How do you manage to fit it all in?

Is training for an Oly tri and having a life possible?

1 to 20 of 25 messages
18/04/2012 at 12:08
I decided I would cycle to and from work twice a week... Maybe on one the return home could become a BRICK session but I an seriously struggling to get in 2 sessions of each sport and maintain a life...

Can anyone in training give me an idea of their weekly plan.

Also... Do I have to have a rest day? Could I replace this with a gentle swim...? It would help fitting in everything.
18/04/2012 at 12:10
BWT - it's really just a question of making the time somehow - there's no magic answer as we all have differing demands, so one person's weekly plan is meaningless in the context

rest day is rest day - doing nothing. not a swim or a spin or anything - nowt. it works wonders!!
18/04/2012 at 12:14
Cheers for the quick reply.

I was wondering if after cycling home I could run... But just seems too much. Maybe if I become fitter...
18/04/2012 at 12:21
Yes it's possible, but you have to decide what your priorities are.

The principle is the same as for running. I am not elite. I reckon that if I really concentrated on my running I could get a sub 3 hour marathon. However I have 4 kids, am involved in the local church, and teaching keeps me pretty busy. As a result my target for a marathon is 3:30!

I've found getting up early and getting out works for me - rest of family asleep, so my training doesn't really impinge on them. Different things will work for different people.

You may have to limit your ambitions for triathlon, or decide to cut back or drop other things you enjoy doing - it's for you to decide!
The Silent Assassin    pirate
18/04/2012 at 12:47

How far is the commute to work?

mine is 22 miles each way, takes 45 mins in car, takes 70 mins on bike, I try and commute twice a week and 1 gets a 30 min run tagged onto it, but then I only swim once a week

Rafiki    pirate
18/04/2012 at 12:57

I'm much the same as SA - ride to work is 30 miles, but tend to drive in one day with the bike, then cycle home and cycle back in the next morning. With traffice its only 30 mins longer on the bike - not too mention a dam site cheaper. Then 6 mile run at lunch time twice a week - only leaves me a couple of swims to fit into 'my' time.

Takes a bit of creative thinking and organisation.

Things will change when I step up to IM distnce next year, but its worth considering the training is only 6 months or so - losing some of my social life for a relatively short period of time will be worth it when I cross that finish line!

MovingAlong    pirate
18/04/2012 at 14:09
Like others have said its a matter of finding time as and when. Doubling up the commute to work tends to solve some of the issues - and also getting sessions in a lunch time or before work tends to work for me.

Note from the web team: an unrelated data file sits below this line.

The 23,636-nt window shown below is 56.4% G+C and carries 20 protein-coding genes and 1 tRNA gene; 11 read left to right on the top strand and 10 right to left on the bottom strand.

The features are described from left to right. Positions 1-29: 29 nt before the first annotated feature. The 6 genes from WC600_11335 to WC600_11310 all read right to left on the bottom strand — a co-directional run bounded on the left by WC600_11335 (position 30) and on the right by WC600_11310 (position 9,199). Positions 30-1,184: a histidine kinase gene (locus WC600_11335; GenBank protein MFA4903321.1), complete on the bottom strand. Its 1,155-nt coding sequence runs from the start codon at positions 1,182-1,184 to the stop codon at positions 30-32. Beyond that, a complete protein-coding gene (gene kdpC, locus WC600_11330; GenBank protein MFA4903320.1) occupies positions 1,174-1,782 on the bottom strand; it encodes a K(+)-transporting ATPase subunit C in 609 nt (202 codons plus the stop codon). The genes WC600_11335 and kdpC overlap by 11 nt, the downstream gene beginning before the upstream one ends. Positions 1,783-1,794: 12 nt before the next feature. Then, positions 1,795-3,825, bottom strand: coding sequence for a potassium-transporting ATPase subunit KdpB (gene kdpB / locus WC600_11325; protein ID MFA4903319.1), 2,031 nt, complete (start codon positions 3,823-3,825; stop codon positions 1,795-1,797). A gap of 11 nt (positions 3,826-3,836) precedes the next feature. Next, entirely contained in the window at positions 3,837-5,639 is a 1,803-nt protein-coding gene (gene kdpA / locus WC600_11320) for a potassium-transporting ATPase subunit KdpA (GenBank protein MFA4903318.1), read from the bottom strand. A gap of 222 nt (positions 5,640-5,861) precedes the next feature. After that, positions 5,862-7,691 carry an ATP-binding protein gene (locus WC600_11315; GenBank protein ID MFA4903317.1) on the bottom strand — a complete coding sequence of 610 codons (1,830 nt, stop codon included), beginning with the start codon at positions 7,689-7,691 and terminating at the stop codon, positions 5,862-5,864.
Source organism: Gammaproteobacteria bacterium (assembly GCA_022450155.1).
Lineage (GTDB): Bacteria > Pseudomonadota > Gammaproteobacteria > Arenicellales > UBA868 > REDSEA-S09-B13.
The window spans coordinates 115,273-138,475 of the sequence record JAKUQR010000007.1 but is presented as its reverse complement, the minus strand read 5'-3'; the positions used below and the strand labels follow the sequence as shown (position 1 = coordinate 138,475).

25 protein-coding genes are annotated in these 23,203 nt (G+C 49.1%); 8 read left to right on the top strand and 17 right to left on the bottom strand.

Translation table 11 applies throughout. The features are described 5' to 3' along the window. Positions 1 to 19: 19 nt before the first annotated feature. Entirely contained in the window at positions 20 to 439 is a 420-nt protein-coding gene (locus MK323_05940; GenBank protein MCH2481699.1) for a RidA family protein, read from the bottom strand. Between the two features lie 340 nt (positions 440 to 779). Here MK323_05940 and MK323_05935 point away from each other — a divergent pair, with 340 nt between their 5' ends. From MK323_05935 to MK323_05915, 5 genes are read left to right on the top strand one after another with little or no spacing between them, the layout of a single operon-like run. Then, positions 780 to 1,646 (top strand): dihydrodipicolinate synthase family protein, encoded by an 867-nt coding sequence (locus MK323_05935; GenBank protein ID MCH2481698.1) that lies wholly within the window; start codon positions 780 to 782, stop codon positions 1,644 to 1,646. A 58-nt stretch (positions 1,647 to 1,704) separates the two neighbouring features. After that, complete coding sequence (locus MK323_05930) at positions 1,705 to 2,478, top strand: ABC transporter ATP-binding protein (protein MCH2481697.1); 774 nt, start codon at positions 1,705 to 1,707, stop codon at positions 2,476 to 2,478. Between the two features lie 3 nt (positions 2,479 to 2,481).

I'd definitely keep the rest day. I had to make the sacrifice of missing an excellent session by the Tri club in order to have a rest day, but I'd keep it that way.

Last thing I do is each week (normally Sunday night / Monday morning) work out the planned training and other commitments for the fortchoming week and then put the sessions into the diary so I know what I'm doing and when.

With a little movement, my week generally looks like this (note - training for Outlaw):

Mon - evening Club Turbo Session + Brick Run (1.5 hrs)
Tue - Early morning swim before work, lunch time run
Wed - Cycle to work, Long Run in evening (2-3 hours) (often done as partial commute home)
Thurs - Cycle to work, evening swim session (1 hr)
Fri - Lunch run or lunch technique / easy swim session
Sat or Sun - Long Ride
Sun (or Sat) - Rest day
18/04/2012 at 15:44
Im finding it difficult to fit the training in. With working shifts i usually have days off in the week so try to do the long sessions then.When working i usually try to fit a swim or run in before or after work.
18/04/2012 at 17:21
SA the commute is 10 miles each way, have a shower at work so I will leave clothes at work on the Monday. Take them home the next day I drive. So I have no excess baggage. Apart from my gut!
Cortina5    pirate
18/04/2012 at 17:52

I have found your problem. You want to train and maintain a life.

Last week was a 13 1/2 hour training week for me. I managed to spend time with the family, and put in a good week at work. No social life though. I wonder how fast I could run if I spend the same time dedicated to running? Or whether could go sub 2hrs at Oly?

Good luck with whatever you do.

18/04/2012 at 18:04

There are only so many hours in a day and it's up to you how you spend them.

I don't watch very much telly - so the hour or so I'd watch that in the evening is my training time. I also think it's important to go to bed early so that you can get up and train in the morning if you need to.  It's a bit of a standing joke on here that there's a bunch of us who go to bed at 10pm.  If I can be asleep by then, I can get 8 hrs sleep and still be up at 6am to train if needs be.